Why 4D Ultrasounds of Sex Have Solid Scientific Worth
Jing Deng, senior lecturer in medical physics at University College London, recently made history at Heart Hospital in London when he captured a 3D motion picture ultrasound of human genitalia during coitus. Of course, if you factor time into the equation, then this is the first 4D image of this process. Jing has a website with 4D footage of beating hearts and other more common processes, since these types of ultrasounds provide key information regarding organs or structures which will operated on.
Deng has written a scientific paper on his 4D observations and insights, and he hopes that future work will be able to aid in diagnosing and treating patients with vascular or structural abnormalities. For instance, much could be gleaned about Peyronie’s disease, which involves scar tissue on the side of the erectile chamber: often leading to both painful and crooked erections.
French researchers made similar progress back in 2007 when they examined images of a clitoris contracting a distinct pelvic floor muscle. It was thought that this contraction was triggered during penetration, with the clitoris being closer to the vagina’s front wall: “This could explain the particular sensitivity of the G-spot and its role in orgasm”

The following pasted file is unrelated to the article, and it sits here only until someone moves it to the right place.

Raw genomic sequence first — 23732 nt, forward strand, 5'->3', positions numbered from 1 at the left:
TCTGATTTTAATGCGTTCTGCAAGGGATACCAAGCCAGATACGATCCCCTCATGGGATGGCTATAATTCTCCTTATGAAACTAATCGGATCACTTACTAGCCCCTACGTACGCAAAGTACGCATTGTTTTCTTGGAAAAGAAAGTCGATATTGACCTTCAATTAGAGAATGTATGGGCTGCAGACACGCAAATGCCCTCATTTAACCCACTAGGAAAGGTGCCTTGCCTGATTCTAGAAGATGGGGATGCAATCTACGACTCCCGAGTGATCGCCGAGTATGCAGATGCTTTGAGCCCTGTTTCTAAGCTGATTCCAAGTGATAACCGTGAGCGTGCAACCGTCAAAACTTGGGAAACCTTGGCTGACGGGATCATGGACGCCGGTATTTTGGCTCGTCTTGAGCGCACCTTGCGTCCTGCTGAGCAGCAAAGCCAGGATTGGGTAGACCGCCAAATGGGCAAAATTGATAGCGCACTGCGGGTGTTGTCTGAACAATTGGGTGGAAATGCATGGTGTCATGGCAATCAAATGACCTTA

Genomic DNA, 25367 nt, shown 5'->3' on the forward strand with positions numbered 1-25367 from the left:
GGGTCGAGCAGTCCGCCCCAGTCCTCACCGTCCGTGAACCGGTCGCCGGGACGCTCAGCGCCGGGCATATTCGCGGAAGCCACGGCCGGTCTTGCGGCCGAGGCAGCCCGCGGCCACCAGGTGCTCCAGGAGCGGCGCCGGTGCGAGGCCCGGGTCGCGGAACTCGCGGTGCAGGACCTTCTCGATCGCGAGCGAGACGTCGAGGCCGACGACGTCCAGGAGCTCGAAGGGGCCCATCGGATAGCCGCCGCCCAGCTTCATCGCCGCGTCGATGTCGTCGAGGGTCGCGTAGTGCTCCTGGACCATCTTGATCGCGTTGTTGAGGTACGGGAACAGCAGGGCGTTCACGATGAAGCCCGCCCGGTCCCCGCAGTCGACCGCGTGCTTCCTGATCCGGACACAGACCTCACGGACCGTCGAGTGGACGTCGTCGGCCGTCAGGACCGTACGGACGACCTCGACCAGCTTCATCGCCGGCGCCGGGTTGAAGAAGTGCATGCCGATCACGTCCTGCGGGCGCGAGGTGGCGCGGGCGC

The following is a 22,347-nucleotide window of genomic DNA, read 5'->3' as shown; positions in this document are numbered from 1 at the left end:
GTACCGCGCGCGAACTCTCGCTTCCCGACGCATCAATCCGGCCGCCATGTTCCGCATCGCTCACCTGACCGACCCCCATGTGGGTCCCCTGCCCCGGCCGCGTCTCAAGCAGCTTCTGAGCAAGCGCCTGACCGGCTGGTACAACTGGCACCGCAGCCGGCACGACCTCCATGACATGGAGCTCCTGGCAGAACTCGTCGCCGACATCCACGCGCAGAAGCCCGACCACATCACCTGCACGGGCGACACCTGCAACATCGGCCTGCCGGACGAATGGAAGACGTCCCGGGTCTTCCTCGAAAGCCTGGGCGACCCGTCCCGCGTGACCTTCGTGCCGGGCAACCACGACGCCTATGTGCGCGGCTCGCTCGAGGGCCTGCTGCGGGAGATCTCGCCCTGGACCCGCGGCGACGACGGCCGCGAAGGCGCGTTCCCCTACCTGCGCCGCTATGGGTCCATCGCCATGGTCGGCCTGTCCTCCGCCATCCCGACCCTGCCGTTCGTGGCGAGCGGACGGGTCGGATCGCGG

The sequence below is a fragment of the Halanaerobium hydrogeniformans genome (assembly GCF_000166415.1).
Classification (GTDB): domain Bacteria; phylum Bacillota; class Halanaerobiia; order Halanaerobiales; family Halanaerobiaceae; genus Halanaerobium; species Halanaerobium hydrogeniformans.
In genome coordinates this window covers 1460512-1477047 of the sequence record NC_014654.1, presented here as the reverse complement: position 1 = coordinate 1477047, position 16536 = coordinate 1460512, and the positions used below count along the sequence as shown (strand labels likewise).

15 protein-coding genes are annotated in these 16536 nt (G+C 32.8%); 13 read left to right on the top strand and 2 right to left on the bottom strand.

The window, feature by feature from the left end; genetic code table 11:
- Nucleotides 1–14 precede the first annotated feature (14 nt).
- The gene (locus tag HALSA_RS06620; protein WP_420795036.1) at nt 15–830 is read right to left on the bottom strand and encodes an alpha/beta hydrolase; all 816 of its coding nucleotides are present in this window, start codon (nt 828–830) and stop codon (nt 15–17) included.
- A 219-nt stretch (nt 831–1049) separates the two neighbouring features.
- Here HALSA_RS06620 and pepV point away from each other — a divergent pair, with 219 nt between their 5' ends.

Additionally, it is known that having sex lowers blood pressure, enhances the immune system, and decreases the risk of a heart attack, which is another reason why this type of research is imperative. In the first attempt to record ultrasound images of two human beings having sex, the subjects were quite cramped inside the machine itself. Throw in the fact that scientists were watching from all angles all throughout the act of coitus, and it’s easy to imagine how the unique environment could skew results.
Nevertheless, there is still much that can be learned, and much that can be used to benefit humanity as a whole. Checkout Mary Roach’s book Bonk: The Curious Coupling Of Science and Sex to read the viewpoint of someone who was the subject of one of these experiments—and be sure to watch her YouTube video below.